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Maharashtra politics poised for realignment

Sunday, 18 November 2012 - 7:00am IST | Place: Mumbai | Agency: dna

In fact, events of the last fortnight when Sena leaders made concerted attempts to reassert their political might over the MNS further exposed the cracks between the two Thackeray heirs.

Shiv Sena chief Bal Thackeray’s death has set the stage for a political realignment in the state. Mainstream parties like the Congress, NCP and BJP will now be set to exploit the differences between the Shiv Sena and MNS ahead of the 2014 state assembly and Lok Sabha elections.

The possibility of a merger between the Sena and MNS that could not take place in Balasaheb’s lifetime appears slim as the issues between warring cousins Uddhav and Raj have still not been settled. In fact, events of the last fortnight when Sena leaders made concerted attempts to reassert their political might over the MNS further exposed the cracks between the two Thackeray heirs.

A cautious MNS chief Raj Thackeray exercised caution and pledged to give a befitting reply at the appropriate time. Maharashtra politics poised for realignment From p1 Old Sena guards who have closely worked with Balasaheb admit privately that “the biggest challenge for the Sena will be to reassure the cadre about the Uddhav's leadership ability."

While Uddhav can bank on the organisational strength to keep his flock together, Raj can exercise his charisma to win over confused cadre. Ever since its foundation in June 19, 1966, Bal Thackeray firmly held the reins of the Sena. But his personal charisma — that has no parallel in state or national politics — could prove detrimental to his successor.

Uddhav's efforts to usher a phase of collective leadership in policy making may not hold the same appeal to the Sena rank and file that pledged a lifetime's support to Balasaheb the individual, and not necessarily to the organisation.

Always critical about the Sena's politics, the RSS and BJP will take the opportunity to dominate the alliance in the state and Centre. While the Sena may have held the cash-rich BMC for the last 15 years, its strength in the 288-member state assembly has dwindled to 45 MLAs. The BJP is ahead in terms of numbers and leadership when it comes to making an impact in the legislature.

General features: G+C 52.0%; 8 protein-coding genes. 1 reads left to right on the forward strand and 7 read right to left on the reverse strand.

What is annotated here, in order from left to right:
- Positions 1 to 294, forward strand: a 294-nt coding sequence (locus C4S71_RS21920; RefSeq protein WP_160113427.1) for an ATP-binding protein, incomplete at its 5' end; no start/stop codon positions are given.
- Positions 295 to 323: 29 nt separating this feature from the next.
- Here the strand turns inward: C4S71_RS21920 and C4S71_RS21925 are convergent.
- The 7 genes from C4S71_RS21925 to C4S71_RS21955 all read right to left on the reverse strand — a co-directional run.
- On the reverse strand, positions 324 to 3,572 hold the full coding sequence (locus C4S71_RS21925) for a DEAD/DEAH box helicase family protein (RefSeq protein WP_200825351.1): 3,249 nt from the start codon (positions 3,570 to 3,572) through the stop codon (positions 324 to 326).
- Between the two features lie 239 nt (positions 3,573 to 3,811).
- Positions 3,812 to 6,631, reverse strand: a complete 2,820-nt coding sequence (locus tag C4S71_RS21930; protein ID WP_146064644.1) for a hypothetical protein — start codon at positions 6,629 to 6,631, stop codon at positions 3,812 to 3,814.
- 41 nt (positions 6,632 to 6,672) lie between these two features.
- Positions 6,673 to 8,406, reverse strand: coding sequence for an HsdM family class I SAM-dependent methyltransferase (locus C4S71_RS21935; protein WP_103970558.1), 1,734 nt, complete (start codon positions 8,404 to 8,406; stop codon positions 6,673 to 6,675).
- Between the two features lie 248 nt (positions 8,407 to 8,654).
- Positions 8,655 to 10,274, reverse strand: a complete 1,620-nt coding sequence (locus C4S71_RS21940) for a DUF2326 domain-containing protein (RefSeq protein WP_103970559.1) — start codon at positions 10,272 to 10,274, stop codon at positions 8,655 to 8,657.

To what extent Uddhav will be able to rejuvenate the cadre to streetsmart politics in the absence of his father needs to be seen. With the senior Thackeray out of the picture, the BJP may like to keep the Sena on tenterhooks by keeping its options for an alliance with the MNS open.

From BJP president Nitin Gadkari to the party's deputy leader in the Lok Sabha Gopinath Munde, there have been calls for “mahauti” (greater alliance) between the Sena, BJP, MNS and RPI. Poised to fight the next elections separately following a lack of trust coupled with political one-upmanship, the Congress and NCP will walk the extra mile to enter into some kind of a covert understanding with one of the Thackeray cousins to consolidate their parties and also make space for regional forces.

In 1999, when NCP president Sharad Pawar parted ways with the Congress, his strategy was to wean away young turks in the Sena to his side. But his calculations misfired. Ever since, the NCP has kept its options for an alignment with the Sena open in order to make the Congress vulnerable. Former deputy chief minister Ajit Pawar who is facing challenges within his own party often talks of a non-Congress government if the NCP emerges as the single-largest party in the 2014 elections.

In 2009, successive Congress chief ministers Vilasrao Deshmukh and Ashok Chavan worked to consolidate the MNS to ensure the division of Marathi votes in Mumbai. Chief minister Prithviraj Chavan has embarked on the same political strategy.

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